June 25, 2021

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Skillful education crafters

School board approves WCS Online schools | News

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The Williamson County Schools Board of Education approved the establishment of two fully online schools — WCS Online for K–8 students and for high schoolers — during its meeting Monday night.

“The executive director of the state board of education let superintendents know just a couple of weeks ago that they did not intend to approve a structure for a student to be fully online next year without a dedicated school,” WCS Superintendent Jason Golden said.

Because WCS had committed to families that online school would be available for students next year, Golden recommended the district move forward with this option, and the board approved. However, some members had questions about the long-term viability of a K–8 online school, particularly when it comes to the elementary grades.

District 2 board member Dan Cash shared during the board’s work session on Thursday that he believes in-person instruction is best for young students.

“It’s elementary education. They need that foundation. They need that teacher. They need that interaction … with other kids,” he said.

Dave Allen, the assistant superintendent of teaching and learning, noted during the work session that elementary courses will be largely synchronous, where students will be instructed by teachers in real time.

Golden agreed that in-person education is the best option for most students, but he believes an online option should be available next year. He said he’s not sure what will become of the online schools in post-pandemic times, but he is confident that online high school courses will be a permanent option. The district will evaluate precisely how that will look.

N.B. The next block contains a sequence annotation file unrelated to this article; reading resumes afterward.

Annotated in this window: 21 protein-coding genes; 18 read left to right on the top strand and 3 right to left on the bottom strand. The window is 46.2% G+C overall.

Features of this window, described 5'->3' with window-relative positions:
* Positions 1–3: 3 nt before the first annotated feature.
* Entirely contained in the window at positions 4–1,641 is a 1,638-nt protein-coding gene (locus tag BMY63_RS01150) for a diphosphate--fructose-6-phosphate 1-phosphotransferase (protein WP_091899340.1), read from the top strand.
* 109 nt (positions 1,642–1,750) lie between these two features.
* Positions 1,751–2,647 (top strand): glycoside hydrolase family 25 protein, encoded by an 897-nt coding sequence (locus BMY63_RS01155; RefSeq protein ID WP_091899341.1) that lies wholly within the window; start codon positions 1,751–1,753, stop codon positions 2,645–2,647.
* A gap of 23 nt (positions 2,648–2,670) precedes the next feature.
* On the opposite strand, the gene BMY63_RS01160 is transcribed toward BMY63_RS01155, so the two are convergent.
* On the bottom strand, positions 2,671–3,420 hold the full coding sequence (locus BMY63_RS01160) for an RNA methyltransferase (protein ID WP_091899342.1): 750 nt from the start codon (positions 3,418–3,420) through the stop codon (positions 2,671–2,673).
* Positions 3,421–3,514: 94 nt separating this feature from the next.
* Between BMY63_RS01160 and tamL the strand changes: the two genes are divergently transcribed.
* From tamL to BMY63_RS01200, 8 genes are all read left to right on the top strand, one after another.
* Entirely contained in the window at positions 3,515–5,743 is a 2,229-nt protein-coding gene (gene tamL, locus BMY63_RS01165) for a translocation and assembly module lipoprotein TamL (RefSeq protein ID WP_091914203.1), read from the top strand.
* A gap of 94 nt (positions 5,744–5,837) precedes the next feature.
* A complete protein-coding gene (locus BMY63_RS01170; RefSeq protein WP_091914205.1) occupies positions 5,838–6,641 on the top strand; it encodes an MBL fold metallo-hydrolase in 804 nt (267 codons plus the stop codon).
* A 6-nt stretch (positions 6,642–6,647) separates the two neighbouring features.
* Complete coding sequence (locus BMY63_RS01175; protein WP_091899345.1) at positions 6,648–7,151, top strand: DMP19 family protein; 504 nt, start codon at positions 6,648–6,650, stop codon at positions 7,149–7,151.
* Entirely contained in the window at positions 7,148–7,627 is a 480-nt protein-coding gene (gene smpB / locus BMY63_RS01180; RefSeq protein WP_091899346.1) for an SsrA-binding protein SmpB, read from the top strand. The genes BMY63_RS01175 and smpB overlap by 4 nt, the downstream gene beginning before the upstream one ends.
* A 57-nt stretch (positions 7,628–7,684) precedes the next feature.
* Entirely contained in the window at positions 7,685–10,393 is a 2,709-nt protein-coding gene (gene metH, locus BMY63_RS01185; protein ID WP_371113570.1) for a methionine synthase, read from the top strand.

“It’s going to be driven by student choice and the academic and instructional needs of our students,” he said on Monday. “So, at this stage, I’m thinking of it more along the lines of, if a class makes — kind of like that college model — then we’ll offer it.”

Golden said the district is predicting it will have about 900 fully online students in the 2021–2022 school year, down from about 6,600 this year.

Additionally, establishing an online option for families may allow the district to retain students who would otherwise homeschool for a short period of time, Allen said. He shared that, historically, when WCS students return from a period of homeschooling, they tend to be a bit behind, so he hopes WCS Online provides an alternative option for those students.

Golden also noted that establishing these schools will not increase this year’s budget.

Extracurriculars to be separate for WCS Online

Leigh Webb, assistant superintendent for secondary schools, shared during Thursday’s meeting that WCS Online will seek to provide extracurricular programs according to students’ interest, but students will be unable to participate in extracurricular activities at their zoned brick-and-mortar school.

Similarly, according to current TSSAA rules, fully online students will be unable to participate in sports at their zoned school. However, WCS Athletic Director Darrin Joines said he believes the TSSAA board, which is set to discuss the matter in June, will be “a little bit more aggressive about coming to a solution.”

However, if students wish to participate in extracurricular activities, such as theater or marching band (not including sports), they may choose to remain enrolled at a brick-and-mortar school and create a custom hybrid schedule by choosing some individual online classes.

Other business

During Monday’s meeting, the board also passed a capital budget of $10,213,666 for the upcoming fiscal year, which is about 2.79{c25493dcd731343503a084f08c3848bd69f9f2f05db01633325a3fd40d9cc7a1} more than the current year’s budget.

The capital budget, which is separate from the district’s operational budget, includes maintenance, replacement and IT projects.

Additionally, the district accepted a $20,000 donation from the Williamson County Health Department to go towards a walking trail around Sunset Middle and Sunset Elementary schools.